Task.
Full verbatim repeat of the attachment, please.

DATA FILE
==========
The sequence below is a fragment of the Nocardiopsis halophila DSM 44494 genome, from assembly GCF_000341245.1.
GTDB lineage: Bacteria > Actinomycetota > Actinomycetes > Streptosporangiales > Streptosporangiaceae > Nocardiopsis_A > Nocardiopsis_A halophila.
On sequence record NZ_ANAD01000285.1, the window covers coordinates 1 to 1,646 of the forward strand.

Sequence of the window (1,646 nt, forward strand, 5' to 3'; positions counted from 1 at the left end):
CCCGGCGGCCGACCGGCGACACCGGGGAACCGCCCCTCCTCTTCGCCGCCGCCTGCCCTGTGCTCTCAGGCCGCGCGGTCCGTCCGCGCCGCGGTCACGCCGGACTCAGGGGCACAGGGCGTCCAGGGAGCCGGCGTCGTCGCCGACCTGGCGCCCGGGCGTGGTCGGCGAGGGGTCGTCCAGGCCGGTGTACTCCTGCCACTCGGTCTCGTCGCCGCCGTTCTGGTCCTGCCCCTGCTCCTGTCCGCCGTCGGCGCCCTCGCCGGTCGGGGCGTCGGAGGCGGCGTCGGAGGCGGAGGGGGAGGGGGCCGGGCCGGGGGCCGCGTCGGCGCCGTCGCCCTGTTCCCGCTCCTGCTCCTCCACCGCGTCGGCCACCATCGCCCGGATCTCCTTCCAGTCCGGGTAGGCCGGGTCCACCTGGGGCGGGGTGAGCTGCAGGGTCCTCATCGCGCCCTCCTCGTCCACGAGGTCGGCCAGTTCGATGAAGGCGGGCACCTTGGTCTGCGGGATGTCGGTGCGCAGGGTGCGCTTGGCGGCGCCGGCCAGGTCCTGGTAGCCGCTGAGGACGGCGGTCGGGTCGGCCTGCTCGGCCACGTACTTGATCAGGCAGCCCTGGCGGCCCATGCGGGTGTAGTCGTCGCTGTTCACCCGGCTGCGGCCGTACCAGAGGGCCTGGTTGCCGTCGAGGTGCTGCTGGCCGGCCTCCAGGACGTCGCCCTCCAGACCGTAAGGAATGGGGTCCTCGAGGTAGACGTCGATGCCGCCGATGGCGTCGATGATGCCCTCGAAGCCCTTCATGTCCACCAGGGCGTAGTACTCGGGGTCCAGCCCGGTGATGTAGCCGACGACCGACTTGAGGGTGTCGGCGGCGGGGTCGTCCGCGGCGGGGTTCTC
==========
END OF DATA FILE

The sequence below is a fragment of the Nocardiopsis halophila DSM 44494 genome, from assembly GCF_000341245.1.
GTDB lineage: Bacteria > Actinomycetota > Actinomycetes > Streptosporangiales > Streptosporangiaceae > Nocardiopsis_A > Nocardiopsis_A halophila.
On sequence record NZ_ANAD01000285.1, the window covers coordinates 1 to 1,646 of the forward strand.

Sequence of the window (1,646 nt, forward strand, 5' to 3'; positions counted from 1 at the left end):
CCCGGCGGCCGACCGGCGACACCGGGGAACCGCCCCTCCTCTTCGCCGCCGCCTGCCCTGTGCTCTCAGGCCGCGCGGTCCGTCCGCGCCGCGGTCACGCCGGACTCAGGGGCACAGGGCGTCCAGGGAGCCGGCGTCGTCGCCGACCTGGCGCCCGGGCGTGGTCGGCGAGGGGTCGTCCAGGCCGGTGTACTCCTGCCACTCGGTCTCGTCGCCGCCGTTCTGGTCCTGCCCCTGCTCCTGTCCGCCGTCGGCGCCCTCGCCGGTCGGGGCGTCGGAGGCGGCGTCGGAGGCGGAGGGGGAGGGGGCCGGGCCGGGGGCCGCGTCGGCGCCGTCGCCCTGTTCCCGCTCCTGCTCCTCCACCGCGTCGGCCACCATCGCCCGGATCTCCTTCCAGTCCGGGTAGGCCGGGTCCACCTGGGGCGGGGTGAGCTGCAGGGTCCTCATCGCGCCCTCCTCGTCCACGAGGTCGGCCAGTTCGATGAAGGCGGGCACCTTGGTCTGCGGGATGTCGGTGCGCAGGGTGCGCTTGGCGGCGCCGGCCAGGTCCTGGTAGCCGCTGAGGACGGCGGTCGGGTCGGCCTGCTCGGCCACGTACTTGATCAGGCAGCCCTGGCGGCCCATGCGGGTGTAGTCGTCGCTGTTCACCCGGCTGCGGCCGTACCAGAGGGCCTGGTTGCCGTCGAGGTGCTGCTGGCCGGCCTCCAGGACGTCGCCCTCCAGACCGTAAGGAATGGGGTCCTCGAGGTAGACGTCGATGCCGCCGATGGCGTCGATGATGCCCTCGAAGCCCTTCATGTCCACCAGGGCGTAGTACTCGGGGTCCAGCCCGGTGATGTAGCCGACGACCGACTTGAGGGTGTCGGCGGCGGGGTCGTCCGCGGCGGGGTTCTC